3.  The Kim Ogg Hater —  Dane has to be pretty hard-pressed to argue that I was anti-Ogg from the beginning.  As noted above, I voted for her over Devon Anderson (who was a friend) because I believed in Ogg’s platform and the direction Criminal Justice should follow in the future.  It isn’t my fault that Ogg a) was no more of a progressive than Donald Trump, and b) is insane.   Although I have to admit that he’s correct that I think very poorly of Ogg, that dislike has been earned by her actions in office.  It’s not like she ran over my dog, or you know, fired me or anything.  

It’s not personal.  Kim Ogg is just really terrible at being District Attorney and she embodies all of the negative traits of an intensely paranoid, vindictive, dumb, corrupt politician.  Other than that, I’m sure she’s a swell person.

Dane Schiller knows all of these things are true, so it is rather disappointing to learn of my old “amigo” telling reporters all of these things about me.  

However, I’m far from being the only recipient of Dane’s misinformation campaigns.  He’s been very front and center in leading the charge on behalf of the D.A.’s Office in scapegoating Harris County District Court Judges for the rise in crime during the pandemic, as well.

In the above screenshots, Dane has taken to the Twitterverse to attack the judges and promote his employer’s office, which is fine, even though it’s just a tad outside of his job description and wholly inaccurate.  There’s a fine line between Director of Communications for the District Attorney’s Office and Propaganda Chief for Kim Ogg, I suppose, but there are some pretty stringent rules about taxpayer money going towards political campaigns.  Dane seems to operate in those blurred lines 24/7. 
One of the more amusing elements of Dane’s “job description” is most certainly his use of social media.  My personal favorite has got to be this one, where he tries desperately to raise Kim Ogg’s D.A.’s Office’s Google Rating.
He also apparently went to the Don Hooper School of Media Relations, as illustrated by his comments in this Houston Chronicle story where he took issue with my criticism of the D.A.’s Office instituting an overtime program to evaluate misdemeanor cases rather than just giving prosecutors the authority to make offers in court (which is kind of the job they were hired to do, just FYI). (NOTE:  I actually thought that this response was Don Hooper at first, despite the good spelling.)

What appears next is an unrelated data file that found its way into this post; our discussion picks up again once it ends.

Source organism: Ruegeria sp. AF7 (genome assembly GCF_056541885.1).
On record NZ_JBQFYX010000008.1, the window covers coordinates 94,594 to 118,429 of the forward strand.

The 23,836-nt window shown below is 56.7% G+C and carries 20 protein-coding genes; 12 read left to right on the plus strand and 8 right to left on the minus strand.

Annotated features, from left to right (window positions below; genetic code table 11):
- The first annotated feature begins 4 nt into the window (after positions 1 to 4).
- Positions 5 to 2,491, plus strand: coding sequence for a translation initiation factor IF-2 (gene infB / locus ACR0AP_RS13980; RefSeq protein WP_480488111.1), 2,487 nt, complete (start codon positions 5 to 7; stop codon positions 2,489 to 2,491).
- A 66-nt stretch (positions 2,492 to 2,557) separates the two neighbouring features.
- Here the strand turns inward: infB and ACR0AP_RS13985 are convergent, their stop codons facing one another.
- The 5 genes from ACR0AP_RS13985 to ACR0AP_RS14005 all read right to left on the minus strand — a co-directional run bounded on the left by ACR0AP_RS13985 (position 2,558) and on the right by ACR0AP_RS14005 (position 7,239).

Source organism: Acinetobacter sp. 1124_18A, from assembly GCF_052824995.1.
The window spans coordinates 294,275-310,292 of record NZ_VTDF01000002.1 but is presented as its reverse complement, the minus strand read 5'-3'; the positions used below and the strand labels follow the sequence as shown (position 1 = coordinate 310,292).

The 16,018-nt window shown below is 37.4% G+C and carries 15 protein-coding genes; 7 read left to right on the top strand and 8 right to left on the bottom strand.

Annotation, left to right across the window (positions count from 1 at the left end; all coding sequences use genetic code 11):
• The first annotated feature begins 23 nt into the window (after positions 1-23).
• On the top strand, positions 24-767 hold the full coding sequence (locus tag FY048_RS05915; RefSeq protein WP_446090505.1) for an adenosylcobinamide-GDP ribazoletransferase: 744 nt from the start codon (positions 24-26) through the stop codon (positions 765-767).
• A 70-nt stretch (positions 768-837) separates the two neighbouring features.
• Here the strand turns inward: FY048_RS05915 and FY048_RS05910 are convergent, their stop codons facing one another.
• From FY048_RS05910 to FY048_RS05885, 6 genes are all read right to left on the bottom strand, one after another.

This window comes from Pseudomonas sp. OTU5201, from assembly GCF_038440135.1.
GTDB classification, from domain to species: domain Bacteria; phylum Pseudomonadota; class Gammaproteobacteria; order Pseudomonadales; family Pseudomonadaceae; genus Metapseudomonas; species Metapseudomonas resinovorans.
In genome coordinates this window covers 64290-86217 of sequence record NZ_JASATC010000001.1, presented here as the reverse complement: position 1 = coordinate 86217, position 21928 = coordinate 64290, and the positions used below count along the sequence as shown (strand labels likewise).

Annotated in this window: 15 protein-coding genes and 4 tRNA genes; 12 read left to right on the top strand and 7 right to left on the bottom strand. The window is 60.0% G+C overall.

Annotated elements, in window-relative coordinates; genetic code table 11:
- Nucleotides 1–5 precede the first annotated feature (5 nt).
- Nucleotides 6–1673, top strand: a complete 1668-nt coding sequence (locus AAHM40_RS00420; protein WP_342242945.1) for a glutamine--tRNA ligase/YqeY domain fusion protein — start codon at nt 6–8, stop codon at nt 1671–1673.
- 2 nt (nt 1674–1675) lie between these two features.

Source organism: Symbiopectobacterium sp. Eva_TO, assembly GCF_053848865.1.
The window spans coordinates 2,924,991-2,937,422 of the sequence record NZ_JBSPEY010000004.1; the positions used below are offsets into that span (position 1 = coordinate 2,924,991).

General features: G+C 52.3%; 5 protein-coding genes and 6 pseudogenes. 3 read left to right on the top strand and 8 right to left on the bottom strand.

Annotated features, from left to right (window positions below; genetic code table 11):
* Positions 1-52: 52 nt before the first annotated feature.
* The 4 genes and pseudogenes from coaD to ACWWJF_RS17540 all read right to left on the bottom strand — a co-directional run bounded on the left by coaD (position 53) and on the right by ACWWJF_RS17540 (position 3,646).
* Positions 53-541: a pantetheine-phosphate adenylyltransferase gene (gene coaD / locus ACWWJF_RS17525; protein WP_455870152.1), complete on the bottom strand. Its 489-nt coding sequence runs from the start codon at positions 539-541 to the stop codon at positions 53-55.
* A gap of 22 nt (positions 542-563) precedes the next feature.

I guess if you can’t make the reporters stop using me as a source of information, you can always take potshots in the comments.  And, no, I can’t conclusively prove that”Dudegoggles” is Dane because I don’t run the Chronicle website.  However, he writes just like Dane, shares the exact same messages that Dane is trying to communicate, has a lot of inside information about the District Attorney’s Office and he shares the same favorite restaurant as Dane (see you around La Guadalupana, amigo).
On the Facebook comments to that same Chronicle story, a Facebook profile under the name of “Jake Mattius” took issue with my comments.
“Do better”?  That’s your stunning comeback to my complaints?  That’s really kicking some ass on the old debate stage there, buddy.
Draw your own conclusions about who Jake Mattius really is, but here’s a shot of his Facebook profile.  Other than a deep love of Kim Ogg, there isn’t really much to it.
All of this is pretty damn funny to me in the big scheme of things, but it really shouldn’t be.  Dane Schiller has a job to do and that’s to keep the general public informed about the Harris County District Attorney’s Office.  Instead, he’s become, well, just a schill for Kim Ogg.  Rather than address any of the points I’ve brought up when I’ve criticized the Office, he’d rather just take some rather chickenshit potshots behind the scenes.
C’mon, Dane.
Do better, Amigo.